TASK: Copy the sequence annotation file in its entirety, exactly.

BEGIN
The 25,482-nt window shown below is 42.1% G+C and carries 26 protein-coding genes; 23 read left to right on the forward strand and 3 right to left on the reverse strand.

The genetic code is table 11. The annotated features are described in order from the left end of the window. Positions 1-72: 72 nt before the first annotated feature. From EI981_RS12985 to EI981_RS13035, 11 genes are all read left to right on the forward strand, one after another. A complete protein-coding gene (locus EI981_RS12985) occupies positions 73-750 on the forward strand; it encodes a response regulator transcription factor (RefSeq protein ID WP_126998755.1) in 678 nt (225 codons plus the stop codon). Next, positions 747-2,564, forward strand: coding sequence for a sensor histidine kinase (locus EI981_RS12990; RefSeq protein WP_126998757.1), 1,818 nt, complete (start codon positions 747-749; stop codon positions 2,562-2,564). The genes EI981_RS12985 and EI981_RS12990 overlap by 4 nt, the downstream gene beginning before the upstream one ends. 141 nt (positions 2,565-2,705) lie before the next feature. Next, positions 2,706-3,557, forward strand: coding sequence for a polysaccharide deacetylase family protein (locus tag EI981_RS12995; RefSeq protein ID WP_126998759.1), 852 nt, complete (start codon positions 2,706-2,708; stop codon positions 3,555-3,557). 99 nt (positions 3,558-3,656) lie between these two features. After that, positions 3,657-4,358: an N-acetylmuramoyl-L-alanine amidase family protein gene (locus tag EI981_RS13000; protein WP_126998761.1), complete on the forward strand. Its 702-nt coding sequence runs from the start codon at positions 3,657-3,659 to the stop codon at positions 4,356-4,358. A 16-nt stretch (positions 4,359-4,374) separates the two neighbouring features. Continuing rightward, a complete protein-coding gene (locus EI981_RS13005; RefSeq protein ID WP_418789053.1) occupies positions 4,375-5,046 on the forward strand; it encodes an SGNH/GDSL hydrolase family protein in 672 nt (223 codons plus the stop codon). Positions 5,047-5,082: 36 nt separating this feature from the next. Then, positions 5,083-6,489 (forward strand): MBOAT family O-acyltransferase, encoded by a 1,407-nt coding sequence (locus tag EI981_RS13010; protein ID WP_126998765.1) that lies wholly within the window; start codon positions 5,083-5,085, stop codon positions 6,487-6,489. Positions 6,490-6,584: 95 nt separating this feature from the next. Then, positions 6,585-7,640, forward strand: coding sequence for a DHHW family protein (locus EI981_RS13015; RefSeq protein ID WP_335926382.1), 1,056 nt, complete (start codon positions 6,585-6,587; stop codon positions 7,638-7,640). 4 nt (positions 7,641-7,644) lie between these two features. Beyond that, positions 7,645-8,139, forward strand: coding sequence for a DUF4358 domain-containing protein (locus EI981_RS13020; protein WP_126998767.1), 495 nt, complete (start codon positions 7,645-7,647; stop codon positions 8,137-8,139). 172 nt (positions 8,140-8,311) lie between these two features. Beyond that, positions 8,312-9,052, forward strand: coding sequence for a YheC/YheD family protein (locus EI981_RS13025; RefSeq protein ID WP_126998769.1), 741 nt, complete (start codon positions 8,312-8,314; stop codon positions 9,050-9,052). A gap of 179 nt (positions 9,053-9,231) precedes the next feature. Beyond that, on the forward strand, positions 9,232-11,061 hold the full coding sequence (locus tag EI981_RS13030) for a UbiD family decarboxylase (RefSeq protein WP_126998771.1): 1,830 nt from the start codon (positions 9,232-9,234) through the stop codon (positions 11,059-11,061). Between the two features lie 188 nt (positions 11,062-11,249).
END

The 25,482-nt window shown below is 42.1% G+C and carries 26 protein-coding genes; 23 read left to right on the forward strand and 3 right to left on the reverse strand.

The genetic code is table 11. The annotated features are described in order from the left end of the window. Positions 1-72: 72 nt before the first annotated feature. From EI981_RS12985 to EI981_RS13035, 11 genes are all read left to right on the forward strand, one after another. A complete protein-coding gene (locus EI981_RS12985) occupies positions 73-750 on the forward strand; it encodes a response regulator transcription factor (RefSeq protein ID WP_126998755.1) in 678 nt (225 codons plus the stop codon). Next, positions 747-2,564, forward strand: coding sequence for a sensor histidine kinase (locus EI981_RS12990; RefSeq protein WP_126998757.1), 1,818 nt, complete (start codon positions 747-749; stop codon positions 2,562-2,564). The genes EI981_RS12985 and EI981_RS12990 overlap by 4 nt, the downstream gene beginning before the upstream one ends. 141 nt (positions 2,565-2,705) lie before the next feature. Next, positions 2,706-3,557, forward strand: coding sequence for a polysaccharide deacetylase family protein (locus tag EI981_RS12995; RefSeq protein ID WP_126998759.1), 852 nt, complete (start codon positions 2,706-2,708; stop codon positions 3,555-3,557). 99 nt (positions 3,558-3,656) lie between these two features. After that, positions 3,657-4,358: an N-acetylmuramoyl-L-alanine amidase family protein gene (locus tag EI981_RS13000; protein WP_126998761.1), complete on the forward strand. Its 702-nt coding sequence runs from the start codon at positions 3,657-3,659 to the stop codon at positions 4,356-4,358. A 16-nt stretch (positions 4,359-4,374) separates the two neighbouring features. Continuing rightward, a complete protein-coding gene (locus EI981_RS13005; RefSeq protein ID WP_418789053.1) occupies positions 4,375-5,046 on the forward strand; it encodes an SGNH/GDSL hydrolase family protein in 672 nt (223 codons plus the stop codon). Positions 5,047-5,082: 36 nt separating this feature from the next. Then, positions 5,083-6,489 (forward strand): MBOAT family O-acyltransferase, encoded by a 1,407-nt coding sequence (locus tag EI981_RS13010; protein ID WP_126998765.1) that lies wholly within the window; start codon positions 5,083-5,085, stop codon positions 6,487-6,489. Positions 6,490-6,584: 95 nt separating this feature from the next. Then, positions 6,585-7,640, forward strand: coding sequence for a DHHW family protein (locus EI981_RS13015; RefSeq protein ID WP_335926382.1), 1,056 nt, complete (start codon positions 6,585-6,587; stop codon positions 7,638-7,640). 4 nt (positions 7,641-7,644) lie between these two features. Beyond that, positions 7,645-8,139, forward strand: coding sequence for a DUF4358 domain-containing protein (locus EI981_RS13020; protein WP_126998767.1), 495 nt, complete (start codon positions 7,645-7,647; stop codon positions 8,137-8,139). 172 nt (positions 8,140-8,311) lie between these two features. Beyond that, positions 8,312-9,052, forward strand: coding sequence for a YheC/YheD family protein (locus EI981_RS13025; RefSeq protein ID WP_126998769.1), 741 nt, complete (start codon positions 8,312-8,314; stop codon positions 9,050-9,052). A gap of 179 nt (positions 9,053-9,231) precedes the next feature. Beyond that, on the forward strand, positions 9,232-11,061 hold the full coding sequence (locus tag EI981_RS13030) for a UbiD family decarboxylase (RefSeq protein WP_126998771.1): 1,830 nt from the start codon (positions 9,232-9,234) through the stop codon (positions 11,059-11,061). Between the two features lie 188 nt (positions 11,062-11,249).